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Monday, July 28, 2014

 
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One Step Ahead: Almanac Security Tips - 2014

In each issue, Penn's Journal of Record, The Almanac publishes helpful tips and hints for dealing with information security and privacy matters. This page is a collection of all those published thus far.
New! You can now receive new One-Step-Ahead Security and Privacy Tips automatically!
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Table of Contents (view all)

Heartbleed OpenSSL Vulnerability
Security and Privacy Tips for World Travelers
Filing Taxes Online This Year? Take Steps to Protect Your Information!
If your computer runs Windows XP, you must update it now!
Why Should You Report Security Incidents? And How Do You Report One?
Photo and Video Privacy Issues
The Password is Dead, Long Live the Password!
Data Privacy Month: NSA Surveillance Panel at the National Constitution Center
Protecting Your Finances During This Yearís Holiday Shopping Season
Beware of Phishing E-mails in the Wake of Typhoon Haiyan
No E-mail from Penn Will Ask For Your Username/Password or SSN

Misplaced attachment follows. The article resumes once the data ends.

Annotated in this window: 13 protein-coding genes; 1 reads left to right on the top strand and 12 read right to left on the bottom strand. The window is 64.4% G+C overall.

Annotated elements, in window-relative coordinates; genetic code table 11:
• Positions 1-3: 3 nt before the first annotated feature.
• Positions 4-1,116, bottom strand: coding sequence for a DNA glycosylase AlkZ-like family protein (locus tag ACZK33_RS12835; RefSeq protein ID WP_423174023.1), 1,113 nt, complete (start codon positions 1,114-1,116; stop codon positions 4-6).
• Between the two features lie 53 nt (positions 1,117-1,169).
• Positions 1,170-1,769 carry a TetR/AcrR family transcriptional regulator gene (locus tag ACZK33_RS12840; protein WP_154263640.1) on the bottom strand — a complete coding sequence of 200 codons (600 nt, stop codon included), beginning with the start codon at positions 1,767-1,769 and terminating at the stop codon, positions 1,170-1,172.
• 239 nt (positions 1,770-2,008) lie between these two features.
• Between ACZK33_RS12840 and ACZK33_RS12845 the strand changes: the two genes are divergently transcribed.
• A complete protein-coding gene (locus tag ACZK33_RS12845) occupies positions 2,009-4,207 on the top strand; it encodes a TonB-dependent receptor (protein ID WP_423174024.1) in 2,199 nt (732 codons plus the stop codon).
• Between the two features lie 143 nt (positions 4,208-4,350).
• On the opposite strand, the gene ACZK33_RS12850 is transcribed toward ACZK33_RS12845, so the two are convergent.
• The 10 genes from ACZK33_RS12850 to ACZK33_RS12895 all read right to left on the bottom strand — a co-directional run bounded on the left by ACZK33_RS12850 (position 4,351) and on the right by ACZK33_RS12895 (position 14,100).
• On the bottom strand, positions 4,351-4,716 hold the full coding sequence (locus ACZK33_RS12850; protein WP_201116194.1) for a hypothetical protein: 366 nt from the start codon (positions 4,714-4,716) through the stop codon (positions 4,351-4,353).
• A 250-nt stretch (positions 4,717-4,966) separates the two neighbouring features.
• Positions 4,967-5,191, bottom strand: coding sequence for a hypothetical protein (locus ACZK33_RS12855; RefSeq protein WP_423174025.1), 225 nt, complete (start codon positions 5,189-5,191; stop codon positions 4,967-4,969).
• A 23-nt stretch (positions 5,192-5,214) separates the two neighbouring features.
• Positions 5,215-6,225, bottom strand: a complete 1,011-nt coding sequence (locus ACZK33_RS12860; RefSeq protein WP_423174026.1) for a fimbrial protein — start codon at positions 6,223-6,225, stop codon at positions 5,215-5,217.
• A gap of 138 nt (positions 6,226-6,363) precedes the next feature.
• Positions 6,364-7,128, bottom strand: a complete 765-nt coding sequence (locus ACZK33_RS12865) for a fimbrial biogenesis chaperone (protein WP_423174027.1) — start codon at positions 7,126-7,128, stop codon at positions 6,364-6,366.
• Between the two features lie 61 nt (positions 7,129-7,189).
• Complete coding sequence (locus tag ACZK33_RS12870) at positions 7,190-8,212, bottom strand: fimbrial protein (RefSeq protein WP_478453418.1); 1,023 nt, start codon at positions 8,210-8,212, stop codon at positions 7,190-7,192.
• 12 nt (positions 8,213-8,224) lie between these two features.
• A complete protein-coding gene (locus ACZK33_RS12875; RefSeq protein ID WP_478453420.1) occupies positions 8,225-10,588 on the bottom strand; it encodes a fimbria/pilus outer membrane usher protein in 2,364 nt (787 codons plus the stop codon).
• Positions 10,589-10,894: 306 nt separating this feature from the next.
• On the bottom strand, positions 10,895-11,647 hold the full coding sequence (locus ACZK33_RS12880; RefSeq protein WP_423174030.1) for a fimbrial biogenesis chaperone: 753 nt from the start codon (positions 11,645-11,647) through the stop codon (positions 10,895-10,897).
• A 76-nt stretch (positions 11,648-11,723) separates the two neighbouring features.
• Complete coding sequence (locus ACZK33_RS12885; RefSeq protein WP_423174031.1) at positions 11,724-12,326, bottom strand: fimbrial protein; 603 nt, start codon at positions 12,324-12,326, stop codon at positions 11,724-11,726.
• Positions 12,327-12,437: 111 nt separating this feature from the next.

The Children's Online Privacy Protection Act: Does It Apply to Your Website?
October: National Cyber Security Awareness Month; Free Secure Disposal of Paper and Electronics
What Basic Rules Protect Student Information at Penn? (September 2013)
Protecting Privacy and Security on Penn + Box


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Tagged with email , privacy , hackers

Tuesday, October 7, 2008 - Almanac Vol. 55, No. 7

Several Types of Risks in Email

Sometimes itís absolutely necessary to share Social Security numbers (SSNs) with colleagues; however, sharing SSNs via email is never a good idea and is prohibited by University policy. Nor is it a good idea to share other sensitive data via email. Almost all email on campus is sent and stored in clear text, neither protected by encryption in transit nor at rest on the senderís and recipientís hard drives.

There are many dangers associated with including sensitive and confidential data in email messages. This includes information directly written in the body of the message or appended as an attachment. The message could be hacked or intercepted during transit, exposing the people involved to identity theft and the University to reputational harm.

Further, even though you may be confident of the security of your own system, there is no way to ensure the security of the computer or handheld device your colleague uses to check email. For example, it could be read or downloaded to their home computer, which may be more susceptible to being hacked than their Penn-managed computer.

Another risk is that the recipient could carelessly reply or forward the data to someone else. Finally, email data can get buried in a personís inbox or sent mail folder, causing someone to forget over time that they actually have sensitive files on their computer. All of these potential mishaps illustrate why sharing sensitive data via email is not a secure and safe practice and should always be avoided.

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